"It is difficult to get a man to understand something
when his salary depends upon his not understanding it."
-- Upton Sinclair
(Full disclosure, in response to the anonymous commenter, when all is said and done, I will have made roughly half the billable hours of a single patent application from the advance and royalties from my book. I have also spent nearly as much of my own money on travel and expenses. Such is the nature of academic publishing)
Central to my argument is the notion that DNA is what I call a "commons by necessity" which I make a detailed ontological argument regarding. Thus, my chapter 7 is critical, and is not at all an anti-commons argument of which IP lawyers are familiar, but a metaphysical/ontological argument about the underlying objects. Despite any differences lawyers might have with me regarding the present nature and effect of gene patents, my critical ethical argument, the central thesis of the book, hinges not on the law but on this ontological argument about the nature of certain things in the world that I claim simply cannot be ethically enclosed by any claim whatsoever.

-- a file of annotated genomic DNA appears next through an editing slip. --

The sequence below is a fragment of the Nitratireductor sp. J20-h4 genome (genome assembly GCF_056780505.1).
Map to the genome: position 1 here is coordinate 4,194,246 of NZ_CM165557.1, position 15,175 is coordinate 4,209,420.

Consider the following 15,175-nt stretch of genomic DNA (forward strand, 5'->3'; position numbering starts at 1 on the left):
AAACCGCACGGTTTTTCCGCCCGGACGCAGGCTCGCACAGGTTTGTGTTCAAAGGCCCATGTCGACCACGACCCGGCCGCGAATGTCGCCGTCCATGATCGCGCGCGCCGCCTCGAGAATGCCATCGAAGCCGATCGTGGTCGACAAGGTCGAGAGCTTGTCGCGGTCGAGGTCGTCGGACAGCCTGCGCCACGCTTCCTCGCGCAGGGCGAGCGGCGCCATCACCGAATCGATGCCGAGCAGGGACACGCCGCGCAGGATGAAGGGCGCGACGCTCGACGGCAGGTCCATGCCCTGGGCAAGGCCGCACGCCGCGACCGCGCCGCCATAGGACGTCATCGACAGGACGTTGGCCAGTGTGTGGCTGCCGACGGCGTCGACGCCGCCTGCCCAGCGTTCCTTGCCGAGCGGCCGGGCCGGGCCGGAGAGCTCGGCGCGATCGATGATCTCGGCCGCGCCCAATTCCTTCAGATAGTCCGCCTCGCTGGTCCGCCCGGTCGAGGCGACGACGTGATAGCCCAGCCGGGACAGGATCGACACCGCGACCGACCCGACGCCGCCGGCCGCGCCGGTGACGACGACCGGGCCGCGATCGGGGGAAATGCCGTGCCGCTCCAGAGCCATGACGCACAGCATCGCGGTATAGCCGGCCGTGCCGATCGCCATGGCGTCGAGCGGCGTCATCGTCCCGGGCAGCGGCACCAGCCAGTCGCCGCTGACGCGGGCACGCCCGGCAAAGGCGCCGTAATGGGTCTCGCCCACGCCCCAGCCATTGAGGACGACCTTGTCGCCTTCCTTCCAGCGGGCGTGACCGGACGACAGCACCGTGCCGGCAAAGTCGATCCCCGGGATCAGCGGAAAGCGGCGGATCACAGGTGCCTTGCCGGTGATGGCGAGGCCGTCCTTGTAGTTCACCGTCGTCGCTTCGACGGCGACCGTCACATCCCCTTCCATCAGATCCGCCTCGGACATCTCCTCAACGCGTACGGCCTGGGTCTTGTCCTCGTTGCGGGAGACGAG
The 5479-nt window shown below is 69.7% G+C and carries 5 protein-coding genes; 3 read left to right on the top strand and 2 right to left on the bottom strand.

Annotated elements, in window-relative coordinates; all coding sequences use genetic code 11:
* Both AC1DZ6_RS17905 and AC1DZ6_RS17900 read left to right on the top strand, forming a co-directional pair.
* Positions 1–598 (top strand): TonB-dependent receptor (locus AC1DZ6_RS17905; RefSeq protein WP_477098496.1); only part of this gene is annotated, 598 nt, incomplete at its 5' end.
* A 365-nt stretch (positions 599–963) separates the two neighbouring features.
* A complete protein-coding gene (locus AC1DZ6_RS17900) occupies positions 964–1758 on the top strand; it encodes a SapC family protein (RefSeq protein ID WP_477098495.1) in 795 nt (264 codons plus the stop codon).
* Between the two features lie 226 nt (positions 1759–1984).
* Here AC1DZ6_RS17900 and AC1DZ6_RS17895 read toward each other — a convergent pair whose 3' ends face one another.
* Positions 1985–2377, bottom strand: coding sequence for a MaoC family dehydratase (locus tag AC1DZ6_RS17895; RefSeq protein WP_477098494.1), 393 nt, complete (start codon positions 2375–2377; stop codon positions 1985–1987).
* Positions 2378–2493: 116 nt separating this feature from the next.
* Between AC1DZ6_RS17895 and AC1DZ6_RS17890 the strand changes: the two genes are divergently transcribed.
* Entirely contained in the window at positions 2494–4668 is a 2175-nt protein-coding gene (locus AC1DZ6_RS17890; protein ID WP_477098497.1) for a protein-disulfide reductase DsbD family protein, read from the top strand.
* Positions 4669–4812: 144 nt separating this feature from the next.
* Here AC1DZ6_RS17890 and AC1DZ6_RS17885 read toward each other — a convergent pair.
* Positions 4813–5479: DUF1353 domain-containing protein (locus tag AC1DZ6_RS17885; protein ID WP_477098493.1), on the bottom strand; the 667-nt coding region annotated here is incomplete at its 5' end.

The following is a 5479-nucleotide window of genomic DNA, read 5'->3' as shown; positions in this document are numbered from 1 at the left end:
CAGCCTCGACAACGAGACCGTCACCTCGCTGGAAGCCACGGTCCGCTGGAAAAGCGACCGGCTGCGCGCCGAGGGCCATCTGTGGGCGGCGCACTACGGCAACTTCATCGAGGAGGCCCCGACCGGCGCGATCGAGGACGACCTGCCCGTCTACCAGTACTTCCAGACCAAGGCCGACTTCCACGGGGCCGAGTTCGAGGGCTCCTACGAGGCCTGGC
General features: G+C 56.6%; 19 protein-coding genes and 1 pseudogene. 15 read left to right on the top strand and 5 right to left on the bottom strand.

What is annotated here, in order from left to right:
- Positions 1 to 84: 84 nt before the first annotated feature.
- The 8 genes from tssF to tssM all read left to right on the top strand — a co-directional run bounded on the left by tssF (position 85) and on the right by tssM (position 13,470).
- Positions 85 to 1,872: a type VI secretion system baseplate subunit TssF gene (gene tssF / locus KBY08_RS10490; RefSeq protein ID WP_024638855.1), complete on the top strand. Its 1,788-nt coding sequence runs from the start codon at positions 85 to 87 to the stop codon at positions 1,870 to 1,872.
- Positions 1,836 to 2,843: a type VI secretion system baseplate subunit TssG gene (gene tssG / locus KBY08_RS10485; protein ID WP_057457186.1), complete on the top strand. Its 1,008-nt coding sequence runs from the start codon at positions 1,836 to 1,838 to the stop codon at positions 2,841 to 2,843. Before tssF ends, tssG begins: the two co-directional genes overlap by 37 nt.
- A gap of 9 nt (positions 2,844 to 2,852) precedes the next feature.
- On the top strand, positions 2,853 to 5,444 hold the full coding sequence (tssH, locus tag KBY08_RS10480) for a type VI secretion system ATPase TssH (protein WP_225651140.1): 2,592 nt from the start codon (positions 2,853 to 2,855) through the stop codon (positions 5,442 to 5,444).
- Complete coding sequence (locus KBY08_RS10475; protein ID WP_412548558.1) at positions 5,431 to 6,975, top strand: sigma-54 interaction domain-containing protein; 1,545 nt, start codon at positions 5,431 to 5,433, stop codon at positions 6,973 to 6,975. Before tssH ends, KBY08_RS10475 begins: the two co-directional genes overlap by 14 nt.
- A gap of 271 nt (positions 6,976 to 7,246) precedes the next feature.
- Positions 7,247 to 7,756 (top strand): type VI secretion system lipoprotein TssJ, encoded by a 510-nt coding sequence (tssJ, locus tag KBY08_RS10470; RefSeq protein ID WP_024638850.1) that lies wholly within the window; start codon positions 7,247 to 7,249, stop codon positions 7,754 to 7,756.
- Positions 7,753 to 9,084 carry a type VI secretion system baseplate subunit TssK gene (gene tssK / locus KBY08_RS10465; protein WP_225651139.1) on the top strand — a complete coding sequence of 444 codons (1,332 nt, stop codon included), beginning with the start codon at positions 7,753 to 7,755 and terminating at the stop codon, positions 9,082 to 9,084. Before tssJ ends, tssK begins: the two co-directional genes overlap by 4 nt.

I see the legal arguments attorneys want to raise as being utterly orthogonal then to my argument, which despite our disagreements about the nature and effects of the current patent regime, brings unmodified genes out of the range of any property scheme for ontological reasons. If you grasp this point, then you'll understand my frustration that quibbling over the current state of the law doesn't get around my central thesis.
Thus, the attorneys defend their turf by claiming I know nothing about patent law (I know a fair amount) and its practice in regards to genes. They claim, for instance, that there are no patents on unmodified genes, I claim that the allegations of "isolation and purification" somehow modifying genes is utterly illogical, and provide numerous analogies to back this argument up. They go after my legal analysis, although it ultimately does not affect my conclusion, even were I totally uninformed about the present nature and extent of gene patents. My philosophical argument implies that any patent on genes would nonetheless be unethical. This critical point, the ontological argument, remains unassailed in any review or critique.